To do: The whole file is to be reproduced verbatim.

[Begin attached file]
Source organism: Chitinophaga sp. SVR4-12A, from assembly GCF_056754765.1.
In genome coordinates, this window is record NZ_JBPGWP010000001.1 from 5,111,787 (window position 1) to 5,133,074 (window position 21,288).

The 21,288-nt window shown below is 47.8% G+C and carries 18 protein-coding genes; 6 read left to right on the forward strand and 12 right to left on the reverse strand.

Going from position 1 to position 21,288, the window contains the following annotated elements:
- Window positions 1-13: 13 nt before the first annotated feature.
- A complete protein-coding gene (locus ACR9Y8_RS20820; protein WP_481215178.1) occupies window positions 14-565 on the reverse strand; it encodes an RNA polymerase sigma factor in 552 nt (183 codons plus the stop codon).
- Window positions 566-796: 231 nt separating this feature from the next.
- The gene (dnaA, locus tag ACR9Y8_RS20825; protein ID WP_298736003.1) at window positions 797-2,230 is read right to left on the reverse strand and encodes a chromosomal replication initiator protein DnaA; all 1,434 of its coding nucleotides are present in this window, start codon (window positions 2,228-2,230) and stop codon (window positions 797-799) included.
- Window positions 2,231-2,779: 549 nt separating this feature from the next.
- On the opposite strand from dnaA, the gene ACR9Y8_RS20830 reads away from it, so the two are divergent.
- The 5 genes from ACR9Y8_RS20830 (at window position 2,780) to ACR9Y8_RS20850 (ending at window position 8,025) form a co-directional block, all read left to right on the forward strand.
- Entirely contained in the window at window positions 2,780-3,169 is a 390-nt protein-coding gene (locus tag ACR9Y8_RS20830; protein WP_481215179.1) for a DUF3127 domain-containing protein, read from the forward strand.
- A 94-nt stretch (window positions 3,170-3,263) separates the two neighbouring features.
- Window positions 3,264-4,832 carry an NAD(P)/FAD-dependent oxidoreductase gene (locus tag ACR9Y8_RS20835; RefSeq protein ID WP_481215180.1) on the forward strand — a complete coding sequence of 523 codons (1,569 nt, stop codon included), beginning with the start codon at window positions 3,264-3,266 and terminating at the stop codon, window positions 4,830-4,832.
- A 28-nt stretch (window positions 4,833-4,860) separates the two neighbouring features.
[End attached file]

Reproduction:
Source organism: Chitinophaga sp. SVR4-12A, from assembly GCF_056754765.1.
In genome coordinates, this window is record NZ_JBPGWP010000001.1 from 5,111,787 (window position 1) to 5,133,074 (window position 21,288).

The 21,288-nt window shown below is 47.8% G+C and carries 18 protein-coding genes; 6 read left to right on the forward strand and 12 right to left on the reverse strand.

Going from position 1 to position 21,288, the window contains the following annotated elements:
- Window positions 1-13: 13 nt before the first annotated feature.
- A complete protein-coding gene (locus ACR9Y8_RS20820; protein WP_481215178.1) occupies window positions 14-565 on the reverse strand; it encodes an RNA polymerase sigma factor in 552 nt (183 codons plus the stop codon).
- Window positions 566-796: 231 nt separating this feature from the next.
- The gene (dnaA, locus tag ACR9Y8_RS20825; protein ID WP_298736003.1) at window positions 797-2,230 is read right to left on the reverse strand and encodes a chromosomal replication initiator protein DnaA; all 1,434 of its coding nucleotides are present in this window, start codon (window positions 2,228-2,230) and stop codon (window positions 797-799) included.
- Window positions 2,231-2,779: 549 nt separating this feature from the next.
- On the opposite strand from dnaA, the gene ACR9Y8_RS20830 reads away from it, so the two are divergent.
- The 5 genes from ACR9Y8_RS20830 (at window position 2,780) to ACR9Y8_RS20850 (ending at window position 8,025) form a co-directional block, all read left to right on the forward strand.
- Entirely contained in the window at window positions 2,780-3,169 is a 390-nt protein-coding gene (locus tag ACR9Y8_RS20830; protein WP_481215179.1) for a DUF3127 domain-containing protein, read from the forward strand.
- A 94-nt stretch (window positions 3,170-3,263) separates the two neighbouring features.
- Window positions 3,264-4,832 carry an NAD(P)/FAD-dependent oxidoreductase gene (locus tag ACR9Y8_RS20835; RefSeq protein ID WP_481215180.1) on the forward strand — a complete coding sequence of 523 codons (1,569 nt, stop codon included), beginning with the start codon at window positions 3,264-3,266 and terminating at the stop codon, window positions 4,830-4,832.
- A 28-nt stretch (window positions 4,833-4,860) separates the two neighbouring features.